We are looking for applicants to highlight their craft skills; to show us the way that person sees the world. Tell us: how do you capture the world? How do you understand the world, visually, aesthetically, materially? So, if you’re taking photographs as research and then that develops into pieces of work, that development process is what we want to see and hear more about. Development shows us how you shift from an idea, through to how you progress, and back to idea to ‘thing’.

Try to articulate what is elemental to your practice, and how it’s developed, that’s it.

Jonathan Boyd, RCA, Jewellery & Metal MA (JaM)

Screen Shot 2024-06-24 at 20.02.31

Would you also want to kind of hear what they specifically want to learn at the RCA, to push it to a step change?

Yeah, it’s good to have an idea of where you want to go. But knowing that when you come to the RCA, there’s a very good chance that your ideas will change fairly radically fairly quickly! Some people don’t study an MA because there isn’t a scholarship.

The RCA is renowned for its staff expertise. Tell me more about the technical and academic staff you work with.

We’ve got incredible facilities, stone cutting and a silversmithing room etc., but what’s really amazing is that our technical and academic staff are practising artists. They’re all working at the tops of their fields. People like Mary Ann Simmons, who has work in the British Museum and the Museum of Modern Art in New York. Pete Musson, not only is he a really well established silversmith, he works with companies as a design consultant, for Stella McCartney, Cubitts eyewear, Microsoft. Mah Rana, one of the key figures of contemporary jewellery in the 1990s, is now an expert in Psychology. Sophie Boons is studying a radical PhD where she’s growing rubies straight into rings. We are all questioning materials, and the meanings that come with material. The way we run the programme is that we break jewellery and metal into these smaller philosophies, that we call platforms. One of them is about digital; I run one about science and art; one is dedicated to metal. We’re really trying to foster an environment of critical working.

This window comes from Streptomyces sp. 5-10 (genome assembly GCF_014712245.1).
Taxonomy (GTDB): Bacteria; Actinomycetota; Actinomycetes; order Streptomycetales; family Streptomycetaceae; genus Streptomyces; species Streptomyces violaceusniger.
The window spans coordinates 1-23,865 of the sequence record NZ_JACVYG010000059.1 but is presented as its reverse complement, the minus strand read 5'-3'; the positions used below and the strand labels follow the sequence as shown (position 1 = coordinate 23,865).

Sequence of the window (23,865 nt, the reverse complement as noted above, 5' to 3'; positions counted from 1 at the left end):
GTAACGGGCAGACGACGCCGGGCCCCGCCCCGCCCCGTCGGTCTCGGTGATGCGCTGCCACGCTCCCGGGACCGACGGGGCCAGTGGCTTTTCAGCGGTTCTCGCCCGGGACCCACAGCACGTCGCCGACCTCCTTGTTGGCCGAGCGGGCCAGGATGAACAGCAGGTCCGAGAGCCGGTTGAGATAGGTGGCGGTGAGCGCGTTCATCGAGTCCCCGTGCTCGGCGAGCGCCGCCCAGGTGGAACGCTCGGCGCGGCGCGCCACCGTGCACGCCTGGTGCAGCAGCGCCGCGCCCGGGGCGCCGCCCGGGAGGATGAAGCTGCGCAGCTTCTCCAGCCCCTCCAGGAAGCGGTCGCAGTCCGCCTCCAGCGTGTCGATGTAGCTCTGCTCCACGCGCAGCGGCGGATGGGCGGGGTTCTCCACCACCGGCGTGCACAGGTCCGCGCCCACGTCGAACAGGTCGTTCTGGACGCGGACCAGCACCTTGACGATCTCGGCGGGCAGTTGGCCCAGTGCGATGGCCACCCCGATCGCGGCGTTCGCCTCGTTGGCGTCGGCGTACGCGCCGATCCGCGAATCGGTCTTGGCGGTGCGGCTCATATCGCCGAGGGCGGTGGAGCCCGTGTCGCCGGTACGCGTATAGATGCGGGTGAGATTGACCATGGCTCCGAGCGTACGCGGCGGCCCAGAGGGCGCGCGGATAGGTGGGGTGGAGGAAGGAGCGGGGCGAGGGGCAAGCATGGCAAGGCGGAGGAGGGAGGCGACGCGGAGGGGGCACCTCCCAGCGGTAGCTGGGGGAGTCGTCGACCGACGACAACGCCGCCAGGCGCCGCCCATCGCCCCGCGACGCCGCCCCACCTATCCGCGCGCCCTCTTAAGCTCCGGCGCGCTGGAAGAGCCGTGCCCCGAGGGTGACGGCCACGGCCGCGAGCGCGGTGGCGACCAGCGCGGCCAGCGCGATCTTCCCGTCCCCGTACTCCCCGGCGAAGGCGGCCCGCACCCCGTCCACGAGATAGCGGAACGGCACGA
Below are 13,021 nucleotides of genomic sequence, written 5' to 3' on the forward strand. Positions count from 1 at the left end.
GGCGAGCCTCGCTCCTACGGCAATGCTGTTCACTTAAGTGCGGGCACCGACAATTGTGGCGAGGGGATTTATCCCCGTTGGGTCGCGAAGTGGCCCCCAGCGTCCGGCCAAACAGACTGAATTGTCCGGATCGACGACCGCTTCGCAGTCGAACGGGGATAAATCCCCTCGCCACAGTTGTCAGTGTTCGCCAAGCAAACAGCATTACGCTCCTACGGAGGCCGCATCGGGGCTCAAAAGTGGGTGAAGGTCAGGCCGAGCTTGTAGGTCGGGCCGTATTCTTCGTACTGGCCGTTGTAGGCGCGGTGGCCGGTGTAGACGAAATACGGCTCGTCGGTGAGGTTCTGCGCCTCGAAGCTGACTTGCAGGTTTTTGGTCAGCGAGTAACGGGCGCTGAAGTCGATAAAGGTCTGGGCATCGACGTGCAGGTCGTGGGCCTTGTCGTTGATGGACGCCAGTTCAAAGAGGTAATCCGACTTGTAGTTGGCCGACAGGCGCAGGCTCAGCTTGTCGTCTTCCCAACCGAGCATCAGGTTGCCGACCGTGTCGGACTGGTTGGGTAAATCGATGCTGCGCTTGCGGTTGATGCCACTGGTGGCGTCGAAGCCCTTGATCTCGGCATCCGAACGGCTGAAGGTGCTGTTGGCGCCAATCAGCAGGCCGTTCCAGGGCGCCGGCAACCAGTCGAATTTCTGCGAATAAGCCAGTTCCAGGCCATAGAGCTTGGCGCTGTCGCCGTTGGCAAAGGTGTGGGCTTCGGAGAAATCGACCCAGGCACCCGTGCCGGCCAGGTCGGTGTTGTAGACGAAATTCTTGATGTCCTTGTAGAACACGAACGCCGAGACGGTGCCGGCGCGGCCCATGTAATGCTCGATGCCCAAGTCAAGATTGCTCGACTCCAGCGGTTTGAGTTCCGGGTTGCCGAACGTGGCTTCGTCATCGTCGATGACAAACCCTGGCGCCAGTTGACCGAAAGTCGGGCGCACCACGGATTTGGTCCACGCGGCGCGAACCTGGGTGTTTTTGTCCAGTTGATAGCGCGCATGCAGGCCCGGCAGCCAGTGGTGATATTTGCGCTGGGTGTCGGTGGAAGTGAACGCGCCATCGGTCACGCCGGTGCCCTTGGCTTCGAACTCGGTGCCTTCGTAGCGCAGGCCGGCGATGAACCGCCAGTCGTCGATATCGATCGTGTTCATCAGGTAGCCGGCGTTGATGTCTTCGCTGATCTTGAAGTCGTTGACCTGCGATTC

As told to Laura Robertson

Applications for the September 2024 intake of the Jewellery & Metal MA are still open, but places are limited. Visit the RCA website to find out more

Ask the RCA Student Team for advice about any scholarship, grant or bursary you might be eligible for… Including The South Square Trust Scholarship (for Home students using silver in their practice: £10,000 towards living costs)

See a host of RCA2024 exhibitions until 4 August 2024, across the RCA’s Battersea and White City campuses, and the Truman Brewery on Brick Lane. See here for more details 

This article was sponsored by the RCA

Image credits from top: Yating Zheng (2024); Lili Murphy-Johnson (2023); Margo Misiak-Orlovic (2024); Jonathan Boyd, with work from Doggerland (2020)

Posted on 25/06/2024 by thedoublenegative